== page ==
Note that an opponent which is unconscious or otherwise unable to move can be automatically hit without a die roll on any attack with a melee weapon. Naturally, most attacks against helpless opponents will be aimed attacks (as described under the Aimed Attacks heading in this section), since they are guaranteed to hit. This has the effect that most helpless characters can be killed with a single blow.
A character wanting to parry an attack can attempt to do so by going to a defensive stance and waiting for the attack to begin. The action time for a parry is 1/3 of the WS of the weapon being used to parry. A parry may not begin until the jiffy after the attack which is being parried begins (as described under the Action-Reaction heading in this section) and must end not later than the jiffy in which the attack lands. To parry a missile weapon, the attack is considered to begin when the missile is launched.
To determine if a parry is successful, the character must make a check against their skill with the parrying weapon. If the check is successful, the attack is blocked, regardless of the success or failure of the attack roll.
If a character begins an attack immediately after a parry attempt (whether the parry was successful or not), with the weapon used to parry, the attack can be completed in 2/3 the normal WS (actually, the normal WS less the parry time). Note that if damage was done, the required wait (see the section on Damage, Dismemberment and Death) will interrupt the flow, and the next attack cannot start immediately.
Continuing the example with Sil and Rutger, we recall that Rutger has a WS of 5 with his short sword. Sil quickly tired of hitting Rutger's armour with her bare hands, and has drawn her short sword. At the beginning of this combat, Sil rolls a 5 and Rutger rolls an 8. Sil begins her attack at 5, so it will land at 10. Rutger decides to parry this attack, and his parry begins at 8. The time for the parry is 1(=5/3 rounded down), so he finishes at 9. His skill check is successful, and Sil's attack is blocked. Rutger can now immediately begin an attack (at 9). His WS for this attack is 4(=5 reduced by the parry time), so it will complete at 13(=9+4). Sil's attack, despite being parried, is not completed until 10, so she wisely decides to parry Rutger's next attack, beginning at 11 and ending at 12. Since they are both quite talented, they continue for quite a while, each parrying the other's blow and then launching an attack of their own, which is parried, and so on.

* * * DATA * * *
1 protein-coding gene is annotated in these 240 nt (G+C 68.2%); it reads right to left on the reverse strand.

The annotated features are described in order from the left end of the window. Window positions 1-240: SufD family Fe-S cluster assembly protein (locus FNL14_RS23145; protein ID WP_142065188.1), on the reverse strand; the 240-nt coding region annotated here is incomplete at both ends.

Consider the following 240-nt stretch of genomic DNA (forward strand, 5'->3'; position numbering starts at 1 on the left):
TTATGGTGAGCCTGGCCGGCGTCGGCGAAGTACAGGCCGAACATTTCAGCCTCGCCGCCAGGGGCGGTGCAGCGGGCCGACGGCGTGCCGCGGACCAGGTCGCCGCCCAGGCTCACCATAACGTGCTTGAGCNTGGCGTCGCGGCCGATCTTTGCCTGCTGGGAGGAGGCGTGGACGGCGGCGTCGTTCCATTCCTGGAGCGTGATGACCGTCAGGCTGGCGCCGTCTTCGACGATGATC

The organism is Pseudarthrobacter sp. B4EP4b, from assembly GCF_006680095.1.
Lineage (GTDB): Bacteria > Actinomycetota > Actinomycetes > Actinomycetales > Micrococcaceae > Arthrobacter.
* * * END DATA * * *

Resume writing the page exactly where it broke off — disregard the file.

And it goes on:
There will be times when your character will want to aim for a specific hit location (see the introduction to the Race Descriptions chapter), rather than just take whatever looks open at the time. These are called aimed attacks, and they have both advantages and disadvantages.
The main advantage is that they can be used to target areas that are strategically important. For example, hit locations that are already wounded or otherwise known to be weak might be targeted in order to more quickly dispatch the foe. Aimed attacks are also used for any attempts at disarming (described in the Melee Combat section).
The main disadvantage of aimed attacks is that they are more difficult, and so are not as likely to succeed. Each aimed attack has a difficulty associated with it, which will be subtracted from the character's weapon skill before the attack is made. All races have penalties listed for each hit location, in their respective race descriptions. Other difficulties will be determined by the GM based on the situation at hand. This difficulty is over and above any others that may be assigned for moving targets or other reasons.
It could be argued that all attacks are aimed attacks, since characters are almost always aiming for somebody, but this is taken to be part of the learning of the skill at a particular skill level (this difficulty is assumed to be included already, and the difficulties assigned for other aimed attacks represent the difference from the general difficulty to the specific).